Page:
Sunday, July 03, 2011

Eroding Roe v. Wade State-by-state

The media are recognizing the overwhelming success of the pro-life movement, especially in the past several months regarding state laws restricting abortion based on fetal pain -- laws the "experts" claim to be unconstitutional.

For background, read 'Late-Term' Abortion Redefined: Fetal Pain and also read Pro-life Legislation Floods America as well as Abortionists Fear Personhood Movement Gaining Steam

-- From "Six States Ban Abortions After 20th Week, Raising Constitutional Issues" by Debra Cassens Weiss, ABA Journal 6/27/11

Six states have passed laws banning abortions after the 20th week of gestation in an apparent conflict with Roe v. Wade, but no one has challenged the legislation in court.

. . . Abortion-rights supporters are . . . fearful about bringing a weak case that could result in new precedent at the U.S. Supreme Court.

To read the entire article above, CLICK HERE.

From "Several States Forbid Abortion After 20 Weeks" by Erik Eckholm, New York Times 6/26/11

Dozens of new restrictions passed by states this year have chipped away at the right to abortion by requiring women to view ultrasounds, imposing waiting periods or cutting funds for clinics. But a new kind of law ["fetal pain"] has gone beyond such restrictions, striking at the foundation of the abortion rules set out by the Supreme Court over the last four decades.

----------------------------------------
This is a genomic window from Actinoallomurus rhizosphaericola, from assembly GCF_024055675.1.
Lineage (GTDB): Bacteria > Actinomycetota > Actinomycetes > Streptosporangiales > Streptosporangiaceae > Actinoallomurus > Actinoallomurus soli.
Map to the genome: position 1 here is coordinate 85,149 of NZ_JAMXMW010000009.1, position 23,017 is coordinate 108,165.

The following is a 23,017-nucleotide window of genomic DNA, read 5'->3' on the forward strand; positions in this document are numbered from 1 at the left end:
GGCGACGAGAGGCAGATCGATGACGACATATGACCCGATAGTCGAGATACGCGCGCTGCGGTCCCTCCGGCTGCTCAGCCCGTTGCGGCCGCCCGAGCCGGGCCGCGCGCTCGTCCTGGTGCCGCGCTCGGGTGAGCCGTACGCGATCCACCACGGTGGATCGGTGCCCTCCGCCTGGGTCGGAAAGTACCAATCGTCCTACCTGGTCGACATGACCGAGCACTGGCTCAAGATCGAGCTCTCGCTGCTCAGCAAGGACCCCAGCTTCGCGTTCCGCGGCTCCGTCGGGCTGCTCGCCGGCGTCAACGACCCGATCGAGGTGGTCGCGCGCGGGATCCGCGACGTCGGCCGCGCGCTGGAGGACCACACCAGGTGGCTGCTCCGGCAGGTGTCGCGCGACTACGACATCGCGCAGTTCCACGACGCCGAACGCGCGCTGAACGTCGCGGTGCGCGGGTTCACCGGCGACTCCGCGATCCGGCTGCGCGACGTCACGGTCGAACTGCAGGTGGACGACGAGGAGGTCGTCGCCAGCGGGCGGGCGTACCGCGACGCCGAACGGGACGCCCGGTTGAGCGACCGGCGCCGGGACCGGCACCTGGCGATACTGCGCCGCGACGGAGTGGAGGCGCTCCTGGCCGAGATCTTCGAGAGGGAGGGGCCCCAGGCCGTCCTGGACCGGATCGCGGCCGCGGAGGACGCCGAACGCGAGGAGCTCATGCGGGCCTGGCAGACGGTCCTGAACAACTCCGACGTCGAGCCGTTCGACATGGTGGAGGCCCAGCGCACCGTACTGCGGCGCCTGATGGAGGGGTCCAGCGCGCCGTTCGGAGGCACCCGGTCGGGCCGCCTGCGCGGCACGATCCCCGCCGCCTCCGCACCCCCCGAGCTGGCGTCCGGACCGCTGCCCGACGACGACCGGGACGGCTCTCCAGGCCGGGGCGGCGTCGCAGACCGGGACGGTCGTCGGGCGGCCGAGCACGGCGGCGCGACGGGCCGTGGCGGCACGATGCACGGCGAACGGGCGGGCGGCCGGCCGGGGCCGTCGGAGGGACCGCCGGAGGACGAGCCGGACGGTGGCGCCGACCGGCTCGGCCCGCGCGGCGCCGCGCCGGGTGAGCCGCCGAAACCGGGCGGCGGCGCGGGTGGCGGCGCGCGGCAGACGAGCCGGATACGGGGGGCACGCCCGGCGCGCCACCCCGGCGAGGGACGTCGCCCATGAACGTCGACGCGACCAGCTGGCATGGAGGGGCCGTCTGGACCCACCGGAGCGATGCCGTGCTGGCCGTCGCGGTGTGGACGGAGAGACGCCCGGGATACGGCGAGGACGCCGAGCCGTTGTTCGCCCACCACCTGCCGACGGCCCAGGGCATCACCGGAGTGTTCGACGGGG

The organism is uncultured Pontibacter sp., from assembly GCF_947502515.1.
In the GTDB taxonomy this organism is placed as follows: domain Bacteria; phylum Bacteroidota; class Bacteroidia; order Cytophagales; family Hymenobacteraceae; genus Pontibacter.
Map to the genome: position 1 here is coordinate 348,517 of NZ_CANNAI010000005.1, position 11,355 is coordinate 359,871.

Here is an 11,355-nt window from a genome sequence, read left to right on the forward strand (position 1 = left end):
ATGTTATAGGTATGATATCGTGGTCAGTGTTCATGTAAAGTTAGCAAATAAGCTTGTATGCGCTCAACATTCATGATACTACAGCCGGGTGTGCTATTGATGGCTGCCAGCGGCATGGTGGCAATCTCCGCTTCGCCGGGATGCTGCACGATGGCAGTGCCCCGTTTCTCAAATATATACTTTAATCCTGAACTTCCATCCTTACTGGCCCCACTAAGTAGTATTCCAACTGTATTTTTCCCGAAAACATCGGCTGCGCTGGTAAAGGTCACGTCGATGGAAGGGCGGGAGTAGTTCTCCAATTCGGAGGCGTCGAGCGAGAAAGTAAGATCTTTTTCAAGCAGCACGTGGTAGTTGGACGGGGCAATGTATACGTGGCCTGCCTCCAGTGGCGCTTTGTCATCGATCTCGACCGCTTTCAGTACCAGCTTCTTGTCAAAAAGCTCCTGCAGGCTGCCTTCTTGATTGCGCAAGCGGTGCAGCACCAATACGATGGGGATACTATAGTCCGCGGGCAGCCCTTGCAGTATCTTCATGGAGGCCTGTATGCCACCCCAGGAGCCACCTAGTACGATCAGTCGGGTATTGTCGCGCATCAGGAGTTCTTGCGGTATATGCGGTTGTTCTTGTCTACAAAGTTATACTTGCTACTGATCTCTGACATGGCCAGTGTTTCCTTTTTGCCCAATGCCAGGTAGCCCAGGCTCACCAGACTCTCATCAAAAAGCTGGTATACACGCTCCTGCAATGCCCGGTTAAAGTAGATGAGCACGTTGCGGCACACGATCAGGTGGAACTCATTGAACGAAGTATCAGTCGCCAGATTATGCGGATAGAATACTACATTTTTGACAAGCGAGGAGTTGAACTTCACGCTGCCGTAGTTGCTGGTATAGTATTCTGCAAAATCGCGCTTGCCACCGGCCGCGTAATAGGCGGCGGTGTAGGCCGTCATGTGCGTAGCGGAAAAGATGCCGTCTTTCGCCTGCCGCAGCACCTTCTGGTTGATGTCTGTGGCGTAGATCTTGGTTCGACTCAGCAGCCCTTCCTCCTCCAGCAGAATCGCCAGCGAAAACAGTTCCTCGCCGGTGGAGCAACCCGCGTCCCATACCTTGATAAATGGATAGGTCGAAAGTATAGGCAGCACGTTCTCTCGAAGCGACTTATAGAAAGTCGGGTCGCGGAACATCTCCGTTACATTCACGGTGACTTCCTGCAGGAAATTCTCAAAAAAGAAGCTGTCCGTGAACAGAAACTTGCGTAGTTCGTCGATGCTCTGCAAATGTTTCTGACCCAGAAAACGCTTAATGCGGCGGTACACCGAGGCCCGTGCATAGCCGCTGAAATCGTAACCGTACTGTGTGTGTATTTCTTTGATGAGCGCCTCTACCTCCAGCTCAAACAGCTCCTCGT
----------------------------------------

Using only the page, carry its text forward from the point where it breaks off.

The ["fetal pain"] laws directly conflict with the key threshold set by the Supreme Court: that abortion cannot be banned until the fetus becomes viable. Viability, the ability to survive outside the womb, usually occurs at the 24th week of pregnancy or later, and is determined in individual cases by a doctor, said Elizabeth Nash, a policy analyst in Washington with the Guttmacher Institute, a research group.

The laws have entered into Republican presidential politics. Support for fetal pain legislation is one item in a pledge that anti-abortion groups are asking potential candidates to endorse. . . .

To read the entire article above, CLICK HERE.

From "No Middle Ground as States Look to Limit Abortion Rights: View" by the Editors, Bloomberg 6/28/11

The legislative approaches are different, but the goal is pretty much the same: to get around the 1973 Supreme Court decision that declared a woman’s right to abortion.

. . . Nine Supreme Court justices do have the right and the power (in fact, the duty) to short circuit the democratic process. That’s what the court did in its Roe v. Wade decision, which declared a privacy right broad enough to cover abortion.

Much of what makes people unhappy with the state of American politics can be traced back to Roe. The case energized the far right and politicized religious fundamentalists. It led many liberals to feel that the best approach to achieving their goals was through unelected judges.

To read the entire editorial above, CLICK HERE.

Also read Planned Parenthood Defunded by More States